Monday, September 26, 2011

Writing towards a fairytale ending

Peculiar Quote

I nodded in agreement the first time I encountered this quote in Ransom Riggs’ Miss Peregrine’s Home for Peculiar Children. I must admit, though, that I didn’t really “grew out” of my love for fables and the like. I became attached to the original fairytales—the ones where princess mermaids vanish into sea foam for daring to fall in love, where girls in riding hoods strip tease and got themselves eaten and never saved by passing hunters. Cautionary tales, they are. Disney sanitized and cloaked them with glitters and colors for the kids, but if you look at it at the right angle, the original ones teach more lessons than these twee renditions.

But oh, there are latter versions that are gritty and refreshing. I love remakes—you can tell just by looking at my blog’s name. Why leave Cinderella as a damsel in distress if you can “toughen her up”? :p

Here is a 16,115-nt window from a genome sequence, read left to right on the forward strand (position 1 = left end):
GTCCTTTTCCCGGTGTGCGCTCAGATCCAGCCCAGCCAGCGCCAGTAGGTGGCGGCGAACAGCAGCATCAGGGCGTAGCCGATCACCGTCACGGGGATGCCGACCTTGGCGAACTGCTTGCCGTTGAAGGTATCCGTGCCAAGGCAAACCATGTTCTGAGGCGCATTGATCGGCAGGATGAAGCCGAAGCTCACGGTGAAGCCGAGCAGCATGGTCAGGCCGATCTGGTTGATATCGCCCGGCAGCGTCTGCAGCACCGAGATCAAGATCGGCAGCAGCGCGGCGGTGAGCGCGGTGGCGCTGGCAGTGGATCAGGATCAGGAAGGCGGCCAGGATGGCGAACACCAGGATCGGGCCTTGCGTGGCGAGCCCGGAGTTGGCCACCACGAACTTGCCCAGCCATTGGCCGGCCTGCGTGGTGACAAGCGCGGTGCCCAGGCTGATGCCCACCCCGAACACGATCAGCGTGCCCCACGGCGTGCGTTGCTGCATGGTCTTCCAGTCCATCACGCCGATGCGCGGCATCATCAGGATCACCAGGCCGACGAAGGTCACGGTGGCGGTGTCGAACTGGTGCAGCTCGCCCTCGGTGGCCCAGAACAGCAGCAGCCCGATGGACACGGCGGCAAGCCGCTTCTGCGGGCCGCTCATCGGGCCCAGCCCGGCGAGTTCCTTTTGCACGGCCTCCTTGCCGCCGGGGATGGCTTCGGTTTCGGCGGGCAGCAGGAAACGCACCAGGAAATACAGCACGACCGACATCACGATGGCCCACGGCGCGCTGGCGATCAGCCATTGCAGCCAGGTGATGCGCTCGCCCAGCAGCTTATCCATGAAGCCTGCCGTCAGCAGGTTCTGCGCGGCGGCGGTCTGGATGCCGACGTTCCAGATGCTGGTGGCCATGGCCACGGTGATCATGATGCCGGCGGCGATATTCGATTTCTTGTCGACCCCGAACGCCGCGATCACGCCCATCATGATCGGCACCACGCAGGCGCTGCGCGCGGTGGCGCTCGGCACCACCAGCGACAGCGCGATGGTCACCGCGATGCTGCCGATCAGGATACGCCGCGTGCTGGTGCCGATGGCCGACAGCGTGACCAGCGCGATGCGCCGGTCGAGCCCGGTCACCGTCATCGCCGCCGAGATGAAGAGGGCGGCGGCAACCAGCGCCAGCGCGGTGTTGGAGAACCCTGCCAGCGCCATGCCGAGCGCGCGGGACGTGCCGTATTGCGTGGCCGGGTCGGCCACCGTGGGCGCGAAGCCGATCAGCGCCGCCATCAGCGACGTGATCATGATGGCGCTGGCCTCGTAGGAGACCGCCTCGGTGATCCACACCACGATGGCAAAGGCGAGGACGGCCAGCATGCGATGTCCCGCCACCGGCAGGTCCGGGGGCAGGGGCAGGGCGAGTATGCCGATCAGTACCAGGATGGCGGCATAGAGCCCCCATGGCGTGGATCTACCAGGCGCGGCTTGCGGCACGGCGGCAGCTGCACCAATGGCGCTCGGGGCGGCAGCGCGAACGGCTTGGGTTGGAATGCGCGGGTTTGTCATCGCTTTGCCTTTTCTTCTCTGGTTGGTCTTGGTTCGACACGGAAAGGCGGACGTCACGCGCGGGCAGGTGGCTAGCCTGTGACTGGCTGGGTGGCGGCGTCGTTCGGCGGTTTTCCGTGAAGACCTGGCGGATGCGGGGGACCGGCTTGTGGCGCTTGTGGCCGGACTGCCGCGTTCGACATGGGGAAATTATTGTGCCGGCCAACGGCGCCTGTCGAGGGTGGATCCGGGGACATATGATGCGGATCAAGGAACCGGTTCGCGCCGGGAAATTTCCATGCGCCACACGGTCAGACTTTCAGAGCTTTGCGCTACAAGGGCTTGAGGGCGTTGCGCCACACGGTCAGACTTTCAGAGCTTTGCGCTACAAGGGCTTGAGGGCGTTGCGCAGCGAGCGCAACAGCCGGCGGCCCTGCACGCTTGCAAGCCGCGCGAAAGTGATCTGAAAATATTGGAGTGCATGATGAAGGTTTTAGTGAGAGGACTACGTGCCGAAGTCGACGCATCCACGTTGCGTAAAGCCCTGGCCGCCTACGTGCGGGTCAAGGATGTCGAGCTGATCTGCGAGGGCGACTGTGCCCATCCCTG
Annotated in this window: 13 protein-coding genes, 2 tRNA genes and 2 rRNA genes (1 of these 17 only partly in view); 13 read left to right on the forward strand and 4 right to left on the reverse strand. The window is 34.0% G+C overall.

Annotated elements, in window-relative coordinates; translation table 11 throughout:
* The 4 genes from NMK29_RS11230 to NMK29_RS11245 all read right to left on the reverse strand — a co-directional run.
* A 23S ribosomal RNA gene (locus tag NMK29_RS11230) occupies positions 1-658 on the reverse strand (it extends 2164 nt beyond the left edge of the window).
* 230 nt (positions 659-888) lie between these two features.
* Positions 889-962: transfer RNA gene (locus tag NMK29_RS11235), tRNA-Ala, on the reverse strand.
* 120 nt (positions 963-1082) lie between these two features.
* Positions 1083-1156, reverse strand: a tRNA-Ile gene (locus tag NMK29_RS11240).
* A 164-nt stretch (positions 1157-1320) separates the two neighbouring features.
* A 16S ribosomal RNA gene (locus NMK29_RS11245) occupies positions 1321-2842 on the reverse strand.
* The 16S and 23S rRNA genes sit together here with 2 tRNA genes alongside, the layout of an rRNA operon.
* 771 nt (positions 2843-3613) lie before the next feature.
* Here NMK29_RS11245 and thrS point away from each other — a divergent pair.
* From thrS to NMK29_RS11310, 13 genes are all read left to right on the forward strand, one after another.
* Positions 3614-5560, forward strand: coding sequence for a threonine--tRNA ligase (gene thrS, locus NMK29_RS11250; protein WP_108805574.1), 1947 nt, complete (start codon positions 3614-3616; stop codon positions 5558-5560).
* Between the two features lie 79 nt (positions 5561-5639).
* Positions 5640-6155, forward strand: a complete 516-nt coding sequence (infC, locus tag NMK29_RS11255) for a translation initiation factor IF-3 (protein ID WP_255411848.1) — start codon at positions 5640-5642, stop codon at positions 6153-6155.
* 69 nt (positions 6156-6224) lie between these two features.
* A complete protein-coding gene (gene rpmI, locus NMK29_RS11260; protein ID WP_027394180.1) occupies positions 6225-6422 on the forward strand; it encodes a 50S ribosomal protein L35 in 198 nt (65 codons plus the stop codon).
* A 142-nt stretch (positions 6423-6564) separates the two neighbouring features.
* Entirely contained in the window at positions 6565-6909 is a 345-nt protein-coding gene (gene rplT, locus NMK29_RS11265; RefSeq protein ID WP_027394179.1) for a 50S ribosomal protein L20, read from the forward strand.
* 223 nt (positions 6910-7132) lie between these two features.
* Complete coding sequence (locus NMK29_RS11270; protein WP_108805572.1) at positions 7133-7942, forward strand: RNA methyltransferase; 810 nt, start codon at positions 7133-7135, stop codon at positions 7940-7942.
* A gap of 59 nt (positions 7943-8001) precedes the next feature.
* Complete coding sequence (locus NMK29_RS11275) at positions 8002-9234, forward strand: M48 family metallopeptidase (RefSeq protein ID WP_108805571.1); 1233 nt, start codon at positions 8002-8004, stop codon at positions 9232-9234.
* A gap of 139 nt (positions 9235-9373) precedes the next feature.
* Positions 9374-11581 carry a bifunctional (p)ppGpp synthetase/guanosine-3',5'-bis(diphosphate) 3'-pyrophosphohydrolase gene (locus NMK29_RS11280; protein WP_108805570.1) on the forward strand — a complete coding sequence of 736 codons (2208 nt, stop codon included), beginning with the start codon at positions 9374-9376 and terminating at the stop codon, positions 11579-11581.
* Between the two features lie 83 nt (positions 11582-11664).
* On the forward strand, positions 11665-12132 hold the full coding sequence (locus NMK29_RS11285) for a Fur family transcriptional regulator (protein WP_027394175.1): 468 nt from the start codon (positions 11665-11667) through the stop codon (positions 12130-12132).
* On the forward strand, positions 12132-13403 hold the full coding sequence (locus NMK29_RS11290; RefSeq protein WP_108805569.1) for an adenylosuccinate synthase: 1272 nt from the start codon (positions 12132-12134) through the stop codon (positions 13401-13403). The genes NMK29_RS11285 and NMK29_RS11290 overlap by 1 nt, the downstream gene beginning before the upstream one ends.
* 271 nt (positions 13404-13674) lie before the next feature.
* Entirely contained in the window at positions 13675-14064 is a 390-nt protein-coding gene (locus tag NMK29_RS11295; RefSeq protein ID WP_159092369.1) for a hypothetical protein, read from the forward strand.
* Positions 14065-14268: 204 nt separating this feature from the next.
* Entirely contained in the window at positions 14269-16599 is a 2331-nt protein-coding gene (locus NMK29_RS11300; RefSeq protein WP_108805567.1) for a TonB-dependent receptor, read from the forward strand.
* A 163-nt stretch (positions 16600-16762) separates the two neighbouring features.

Outside of fiction, though, lots of people still clutch at the hope of a good storybook ending for their lives, attempting to avoid the happily-never-afters. Truth be told, I’m one of these people. I’m not necessarily talking about a Prince Charming—who says all fairytales are all about romance? He can be a part of the bigger picture, but he’s never the center of it. There are many things I want to achieve, from the smallest of my wishes to the biggest desires of making other people happy while I reach my star. Talk about grand—it’s not a very easy task. But it’s me who’s writing my own fairytale, with God as my guide and muse. However high the price of this tale may become, I’ll still cling to it until I reach The End.

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